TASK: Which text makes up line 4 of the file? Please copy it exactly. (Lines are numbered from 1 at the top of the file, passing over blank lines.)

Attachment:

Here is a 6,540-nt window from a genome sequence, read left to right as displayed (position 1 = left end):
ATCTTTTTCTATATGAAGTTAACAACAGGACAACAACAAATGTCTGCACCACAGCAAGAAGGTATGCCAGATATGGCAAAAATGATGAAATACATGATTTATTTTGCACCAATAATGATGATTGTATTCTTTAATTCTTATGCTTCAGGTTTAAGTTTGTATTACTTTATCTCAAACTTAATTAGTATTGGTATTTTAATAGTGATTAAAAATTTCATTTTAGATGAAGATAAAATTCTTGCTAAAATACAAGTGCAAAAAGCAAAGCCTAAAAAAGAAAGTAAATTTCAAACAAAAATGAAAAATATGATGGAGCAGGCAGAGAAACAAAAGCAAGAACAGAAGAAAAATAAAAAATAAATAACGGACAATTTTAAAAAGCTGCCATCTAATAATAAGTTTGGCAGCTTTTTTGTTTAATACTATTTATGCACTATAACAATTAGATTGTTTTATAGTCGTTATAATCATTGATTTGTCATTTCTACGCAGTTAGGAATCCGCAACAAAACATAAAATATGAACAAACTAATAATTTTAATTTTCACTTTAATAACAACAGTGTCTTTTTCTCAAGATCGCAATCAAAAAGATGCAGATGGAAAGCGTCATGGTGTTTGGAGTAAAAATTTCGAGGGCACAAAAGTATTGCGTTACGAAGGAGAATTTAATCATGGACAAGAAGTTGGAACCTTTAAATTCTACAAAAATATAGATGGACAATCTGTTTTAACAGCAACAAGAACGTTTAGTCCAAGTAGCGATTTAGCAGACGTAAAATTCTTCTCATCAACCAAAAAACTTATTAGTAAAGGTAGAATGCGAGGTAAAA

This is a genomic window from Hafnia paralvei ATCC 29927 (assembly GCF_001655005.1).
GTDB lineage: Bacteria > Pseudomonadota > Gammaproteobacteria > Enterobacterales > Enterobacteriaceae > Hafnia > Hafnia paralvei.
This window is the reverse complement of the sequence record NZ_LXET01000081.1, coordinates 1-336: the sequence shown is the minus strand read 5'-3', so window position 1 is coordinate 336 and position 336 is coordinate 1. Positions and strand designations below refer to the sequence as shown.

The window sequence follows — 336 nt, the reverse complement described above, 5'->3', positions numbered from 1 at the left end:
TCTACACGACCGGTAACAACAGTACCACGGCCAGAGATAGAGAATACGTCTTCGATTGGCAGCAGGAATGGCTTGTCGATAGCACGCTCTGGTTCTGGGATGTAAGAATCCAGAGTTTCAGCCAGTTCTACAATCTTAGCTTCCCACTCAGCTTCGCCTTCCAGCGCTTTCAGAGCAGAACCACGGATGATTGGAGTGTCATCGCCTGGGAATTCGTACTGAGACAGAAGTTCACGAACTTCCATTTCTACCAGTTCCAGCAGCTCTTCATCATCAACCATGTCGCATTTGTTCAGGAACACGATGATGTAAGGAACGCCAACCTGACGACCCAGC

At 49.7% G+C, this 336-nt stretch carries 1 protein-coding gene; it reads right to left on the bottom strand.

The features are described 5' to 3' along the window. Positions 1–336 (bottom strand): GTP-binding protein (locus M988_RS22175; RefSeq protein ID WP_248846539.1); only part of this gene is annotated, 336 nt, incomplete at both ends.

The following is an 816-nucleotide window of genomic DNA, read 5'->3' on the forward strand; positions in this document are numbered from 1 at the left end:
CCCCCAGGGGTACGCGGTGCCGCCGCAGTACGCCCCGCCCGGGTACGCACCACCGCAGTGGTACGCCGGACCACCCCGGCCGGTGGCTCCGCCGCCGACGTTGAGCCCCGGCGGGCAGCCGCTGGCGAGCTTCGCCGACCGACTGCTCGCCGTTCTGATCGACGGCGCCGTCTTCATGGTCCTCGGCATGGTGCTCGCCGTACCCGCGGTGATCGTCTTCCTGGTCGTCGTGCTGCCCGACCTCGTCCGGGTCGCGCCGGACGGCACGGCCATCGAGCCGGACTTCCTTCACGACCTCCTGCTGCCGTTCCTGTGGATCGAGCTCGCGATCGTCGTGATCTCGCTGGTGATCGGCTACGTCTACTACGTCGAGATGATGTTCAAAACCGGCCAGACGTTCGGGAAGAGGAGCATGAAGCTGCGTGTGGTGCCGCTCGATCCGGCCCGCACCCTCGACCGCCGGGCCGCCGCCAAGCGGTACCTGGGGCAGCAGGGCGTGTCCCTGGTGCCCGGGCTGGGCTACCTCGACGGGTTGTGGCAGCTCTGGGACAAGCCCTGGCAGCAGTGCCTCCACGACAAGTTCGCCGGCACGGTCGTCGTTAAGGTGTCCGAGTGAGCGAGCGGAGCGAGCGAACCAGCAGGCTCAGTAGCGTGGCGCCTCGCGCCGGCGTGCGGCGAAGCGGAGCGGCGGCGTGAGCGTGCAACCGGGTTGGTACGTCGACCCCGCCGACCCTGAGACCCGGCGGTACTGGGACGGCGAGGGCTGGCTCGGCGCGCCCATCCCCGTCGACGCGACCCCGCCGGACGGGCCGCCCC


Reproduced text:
GTDB lineage: Bacteria > Pseudomonadota > Gammaproteobacteria > Enterobacterales > Enterobacteriaceae > Hafnia > Hafnia paralvei.